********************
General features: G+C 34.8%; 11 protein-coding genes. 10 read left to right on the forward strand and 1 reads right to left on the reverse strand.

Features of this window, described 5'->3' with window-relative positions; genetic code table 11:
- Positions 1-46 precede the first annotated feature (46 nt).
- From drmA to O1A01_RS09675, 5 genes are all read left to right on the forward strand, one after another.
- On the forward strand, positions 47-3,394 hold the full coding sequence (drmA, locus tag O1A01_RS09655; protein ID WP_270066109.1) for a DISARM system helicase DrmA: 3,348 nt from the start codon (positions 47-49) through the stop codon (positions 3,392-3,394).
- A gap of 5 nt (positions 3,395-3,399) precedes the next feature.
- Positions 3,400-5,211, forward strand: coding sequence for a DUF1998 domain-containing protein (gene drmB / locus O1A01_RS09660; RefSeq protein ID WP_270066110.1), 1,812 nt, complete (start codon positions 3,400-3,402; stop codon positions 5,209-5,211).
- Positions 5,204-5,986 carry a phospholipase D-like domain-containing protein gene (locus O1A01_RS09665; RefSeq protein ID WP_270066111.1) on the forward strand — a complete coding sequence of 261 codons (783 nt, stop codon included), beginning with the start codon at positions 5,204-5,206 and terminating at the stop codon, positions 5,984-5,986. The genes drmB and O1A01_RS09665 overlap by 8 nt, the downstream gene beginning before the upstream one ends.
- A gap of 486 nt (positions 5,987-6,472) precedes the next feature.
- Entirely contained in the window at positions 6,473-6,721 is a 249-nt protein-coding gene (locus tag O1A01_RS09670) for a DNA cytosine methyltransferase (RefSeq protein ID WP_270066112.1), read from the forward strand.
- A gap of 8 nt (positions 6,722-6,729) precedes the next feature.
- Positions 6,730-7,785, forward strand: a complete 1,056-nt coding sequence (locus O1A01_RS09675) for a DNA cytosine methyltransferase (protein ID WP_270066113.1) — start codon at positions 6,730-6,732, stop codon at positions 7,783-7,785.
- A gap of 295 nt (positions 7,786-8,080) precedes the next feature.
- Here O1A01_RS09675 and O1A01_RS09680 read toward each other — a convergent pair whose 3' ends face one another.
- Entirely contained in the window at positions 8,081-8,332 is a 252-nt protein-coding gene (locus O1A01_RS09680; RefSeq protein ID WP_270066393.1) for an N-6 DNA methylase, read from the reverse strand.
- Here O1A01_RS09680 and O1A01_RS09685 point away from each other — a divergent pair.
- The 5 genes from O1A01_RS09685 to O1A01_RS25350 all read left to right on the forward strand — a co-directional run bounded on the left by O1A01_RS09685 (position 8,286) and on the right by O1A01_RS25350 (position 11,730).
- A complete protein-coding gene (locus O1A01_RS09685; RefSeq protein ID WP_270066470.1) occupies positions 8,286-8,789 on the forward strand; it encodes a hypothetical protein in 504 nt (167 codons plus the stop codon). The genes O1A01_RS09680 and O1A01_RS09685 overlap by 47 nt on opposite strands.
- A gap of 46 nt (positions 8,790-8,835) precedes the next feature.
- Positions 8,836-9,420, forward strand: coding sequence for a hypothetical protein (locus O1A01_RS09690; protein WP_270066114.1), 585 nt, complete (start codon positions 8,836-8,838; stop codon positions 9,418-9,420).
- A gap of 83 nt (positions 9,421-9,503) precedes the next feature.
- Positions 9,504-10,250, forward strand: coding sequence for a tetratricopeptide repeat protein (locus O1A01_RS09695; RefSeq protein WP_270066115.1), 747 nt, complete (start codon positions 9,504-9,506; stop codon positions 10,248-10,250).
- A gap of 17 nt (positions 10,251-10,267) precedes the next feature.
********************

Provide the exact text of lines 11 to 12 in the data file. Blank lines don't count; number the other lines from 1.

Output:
- A gap of 8 nt (positions 6,722-6,729) precedes the next feature.
- Positions 6,730-7,785, forward strand: a complete 1,056-nt coding sequence (locus O1A01_RS09675) for a DNA cytosine methyltransferase (protein ID WP_270066113.1) — start codon at positions 6,730-6,732, stop codon at positions 7,783-7,785.